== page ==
While many look to Halloween as the time of year to indulge in cathartic fear and a time to revel in the spooky what-have-yous, there are those of us that know that it’s little more than a joke. True darkness and the depths of fear and evil that accompany it are not limited to a time of year, nor does it have a holiday. If you’ve had any experience with Lovecraftian lore, you know what I’m talking about. It is this lore, specifically the mythos of Cthulu, that Auroch Digital and Ripstone have drawn upon and brought to life for your deep, dark, adventuring needs. This is our Achtung! Cthulhu Tactics review.
The setting is WWII, and the Nazis have, of course, delved into the supernatural and straight up demonic. The initial strike force sent by the allies to investigate and eliminate the mounting threat was given faulty intel and subsequently decimated leaving only two officers and two added paranormal specialists deep within enemy lines to accomplish the task. This will be your team, get to know them and their skill sets so that you can use them efficiently to face the combined, living nightmares of ruthless and deplorable Nazi experiments mixed with the supernatural denizens of H.P. Lovecraft’s Cthulhu mythos.
Experience is earned as a team, and as the team progresses in its level of efficiency all team members gain skill points; for example, after reaching team level 6, each team member will have 5 skill points added to their individual skill banks. The skill sheet, where the skill points are spent, illustrates a circular skill progression system, with several of the more advanced skills interdependent on skills in the main skill branches. Each character has its specialties and the skill chart is engineered to compliment this.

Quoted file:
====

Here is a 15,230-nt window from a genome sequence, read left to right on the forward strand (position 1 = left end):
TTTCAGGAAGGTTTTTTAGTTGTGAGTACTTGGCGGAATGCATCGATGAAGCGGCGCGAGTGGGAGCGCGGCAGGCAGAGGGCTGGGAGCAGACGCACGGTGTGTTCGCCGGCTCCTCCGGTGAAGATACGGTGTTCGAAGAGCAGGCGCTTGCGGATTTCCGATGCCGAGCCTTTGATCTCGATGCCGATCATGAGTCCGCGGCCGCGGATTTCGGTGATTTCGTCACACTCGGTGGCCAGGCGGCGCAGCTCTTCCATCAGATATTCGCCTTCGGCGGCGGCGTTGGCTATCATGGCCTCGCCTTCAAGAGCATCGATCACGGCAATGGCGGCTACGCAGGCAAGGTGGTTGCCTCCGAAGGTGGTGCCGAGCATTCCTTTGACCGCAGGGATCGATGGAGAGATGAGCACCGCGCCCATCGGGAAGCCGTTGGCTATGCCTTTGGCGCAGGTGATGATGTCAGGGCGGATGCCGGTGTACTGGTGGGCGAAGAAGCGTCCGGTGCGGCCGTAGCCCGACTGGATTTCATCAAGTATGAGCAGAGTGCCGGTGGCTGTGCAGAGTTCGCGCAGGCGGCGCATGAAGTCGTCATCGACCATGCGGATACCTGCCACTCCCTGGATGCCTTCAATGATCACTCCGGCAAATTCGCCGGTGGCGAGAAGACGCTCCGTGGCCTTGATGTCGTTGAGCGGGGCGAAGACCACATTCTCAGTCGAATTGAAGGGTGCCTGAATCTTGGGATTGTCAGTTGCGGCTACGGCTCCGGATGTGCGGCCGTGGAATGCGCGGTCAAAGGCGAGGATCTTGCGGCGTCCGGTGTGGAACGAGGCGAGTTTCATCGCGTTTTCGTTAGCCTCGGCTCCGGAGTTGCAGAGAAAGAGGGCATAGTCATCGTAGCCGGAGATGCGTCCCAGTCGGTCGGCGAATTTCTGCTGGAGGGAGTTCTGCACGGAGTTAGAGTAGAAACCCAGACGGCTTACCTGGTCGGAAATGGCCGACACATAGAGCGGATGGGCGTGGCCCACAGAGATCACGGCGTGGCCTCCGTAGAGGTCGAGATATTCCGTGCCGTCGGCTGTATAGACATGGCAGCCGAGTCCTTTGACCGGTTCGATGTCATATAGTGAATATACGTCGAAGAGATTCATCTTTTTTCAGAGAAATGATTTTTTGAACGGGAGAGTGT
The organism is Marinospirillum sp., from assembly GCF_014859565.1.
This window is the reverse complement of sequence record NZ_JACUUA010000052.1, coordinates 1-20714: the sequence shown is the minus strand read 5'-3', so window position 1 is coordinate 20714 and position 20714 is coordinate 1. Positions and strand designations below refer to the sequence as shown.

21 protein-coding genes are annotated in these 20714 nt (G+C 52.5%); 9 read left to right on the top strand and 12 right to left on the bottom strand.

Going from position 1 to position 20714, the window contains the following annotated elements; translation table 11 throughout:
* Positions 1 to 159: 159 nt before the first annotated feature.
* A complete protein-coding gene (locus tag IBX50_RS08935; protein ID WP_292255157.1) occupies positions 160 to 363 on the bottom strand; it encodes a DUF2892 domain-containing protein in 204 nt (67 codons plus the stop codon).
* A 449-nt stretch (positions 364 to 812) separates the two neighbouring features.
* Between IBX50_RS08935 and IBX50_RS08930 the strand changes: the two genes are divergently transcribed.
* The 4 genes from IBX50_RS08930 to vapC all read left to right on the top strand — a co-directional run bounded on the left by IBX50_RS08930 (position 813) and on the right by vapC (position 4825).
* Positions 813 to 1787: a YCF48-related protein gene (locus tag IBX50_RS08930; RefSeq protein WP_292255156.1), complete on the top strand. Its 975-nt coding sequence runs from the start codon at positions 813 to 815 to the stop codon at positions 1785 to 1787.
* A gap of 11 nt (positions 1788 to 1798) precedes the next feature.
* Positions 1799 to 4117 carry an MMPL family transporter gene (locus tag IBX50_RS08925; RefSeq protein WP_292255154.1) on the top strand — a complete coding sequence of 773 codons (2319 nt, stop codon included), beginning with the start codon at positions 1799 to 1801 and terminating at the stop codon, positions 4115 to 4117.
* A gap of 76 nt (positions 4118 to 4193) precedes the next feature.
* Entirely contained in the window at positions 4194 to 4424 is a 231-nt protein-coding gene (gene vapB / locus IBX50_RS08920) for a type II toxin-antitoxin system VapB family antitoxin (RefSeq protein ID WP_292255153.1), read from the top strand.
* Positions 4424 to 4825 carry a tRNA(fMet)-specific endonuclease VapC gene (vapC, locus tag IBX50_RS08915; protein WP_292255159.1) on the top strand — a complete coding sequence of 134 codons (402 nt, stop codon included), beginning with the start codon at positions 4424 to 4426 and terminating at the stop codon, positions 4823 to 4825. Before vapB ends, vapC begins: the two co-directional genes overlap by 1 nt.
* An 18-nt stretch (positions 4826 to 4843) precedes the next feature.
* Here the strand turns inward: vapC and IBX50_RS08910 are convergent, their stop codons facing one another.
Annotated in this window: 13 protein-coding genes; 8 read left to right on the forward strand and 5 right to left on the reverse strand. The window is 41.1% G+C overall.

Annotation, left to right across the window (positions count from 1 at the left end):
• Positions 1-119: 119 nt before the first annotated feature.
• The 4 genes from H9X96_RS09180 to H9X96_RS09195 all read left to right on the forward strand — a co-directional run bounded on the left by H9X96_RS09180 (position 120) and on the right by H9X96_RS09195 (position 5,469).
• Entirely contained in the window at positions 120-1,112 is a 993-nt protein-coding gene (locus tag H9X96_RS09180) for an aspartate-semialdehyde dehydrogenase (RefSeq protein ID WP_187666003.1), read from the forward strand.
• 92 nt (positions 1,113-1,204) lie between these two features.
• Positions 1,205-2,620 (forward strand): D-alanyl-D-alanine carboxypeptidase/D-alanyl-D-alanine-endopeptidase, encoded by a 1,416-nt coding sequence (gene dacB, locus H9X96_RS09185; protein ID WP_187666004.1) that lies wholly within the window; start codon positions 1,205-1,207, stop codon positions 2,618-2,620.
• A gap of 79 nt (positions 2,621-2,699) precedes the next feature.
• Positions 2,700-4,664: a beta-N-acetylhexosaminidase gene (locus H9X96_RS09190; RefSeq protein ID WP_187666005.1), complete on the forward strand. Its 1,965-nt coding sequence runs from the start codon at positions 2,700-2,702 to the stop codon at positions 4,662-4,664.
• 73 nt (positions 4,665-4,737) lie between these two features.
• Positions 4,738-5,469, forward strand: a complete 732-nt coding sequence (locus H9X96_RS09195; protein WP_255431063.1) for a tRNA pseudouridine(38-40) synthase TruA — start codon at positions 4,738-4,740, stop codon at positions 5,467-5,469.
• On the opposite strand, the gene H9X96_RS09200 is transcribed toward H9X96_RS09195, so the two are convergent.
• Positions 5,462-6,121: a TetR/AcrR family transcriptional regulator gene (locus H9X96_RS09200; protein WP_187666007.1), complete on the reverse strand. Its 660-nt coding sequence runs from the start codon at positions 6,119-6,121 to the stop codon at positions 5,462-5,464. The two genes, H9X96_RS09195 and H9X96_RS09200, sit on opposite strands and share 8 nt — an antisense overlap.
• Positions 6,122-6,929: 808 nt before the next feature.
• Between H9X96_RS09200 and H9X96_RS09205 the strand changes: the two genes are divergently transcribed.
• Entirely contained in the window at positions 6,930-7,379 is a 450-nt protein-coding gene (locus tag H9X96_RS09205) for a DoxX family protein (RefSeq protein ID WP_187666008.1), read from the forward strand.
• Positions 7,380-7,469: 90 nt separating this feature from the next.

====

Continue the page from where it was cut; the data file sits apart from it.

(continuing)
Momentum points are a shared group action point based on the leadership stat of the individual in your party with the highest leadership score. While they refresh every turn, like the action points, and certain actions and results can increase the standing total, many of the more useful abilities and actions require the use of them. They can also be used to supplement the movement of party members if necessary. Be careful, there is no warning when you are about to spend them on movement; however, the movement limit indicators are quite clear: within white is normal available moves and outside that up to the yellow line is how far you can go with the MP assistance. Also, watch how many action points you spend on movement or you will be left with none to act with once you reach your destination.
The shroud is their interpretation of the fog-of-war effect that is common with these games, and it also disguises the specifics of opponents on the edge of what you can currently see. You may know there is an enemy unit there, but the take on a shadowed effect that keeps you from determining exactly what they are. While this might decrease your chances of hitting the target, if you feel that moving toward them would leave your team members to exposed, you can still fire at them, and possibly hit them, though you won’t see how much damaged you’ve caused them until they come into full view, or they die. Seeing as convincing them to die is the whole point, hopefully your team’s weapons and skill add enough persuasiveness to your efforts.